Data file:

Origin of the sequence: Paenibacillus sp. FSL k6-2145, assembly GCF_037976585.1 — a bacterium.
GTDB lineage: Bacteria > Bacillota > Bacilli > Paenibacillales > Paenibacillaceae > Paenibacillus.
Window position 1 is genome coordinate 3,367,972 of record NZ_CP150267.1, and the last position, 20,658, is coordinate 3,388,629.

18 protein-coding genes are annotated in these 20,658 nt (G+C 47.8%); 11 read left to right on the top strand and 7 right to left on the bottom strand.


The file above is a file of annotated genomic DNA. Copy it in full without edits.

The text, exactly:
Origin of the sequence: Paenibacillus sp. FSL k6-2145, assembly GCF_037976585.1 — a bacterium.
GTDB lineage: Bacteria > Bacillota > Bacilli > Paenibacillales > Paenibacillaceae > Paenibacillus.
Window position 1 is genome coordinate 3,367,972 of record NZ_CP150267.1, and the last position, 20,658, is coordinate 3,388,629.

18 protein-coding genes are annotated in these 20,658 nt (G+C 47.8%); 11 read left to right on the top strand and 7 right to left on the bottom strand.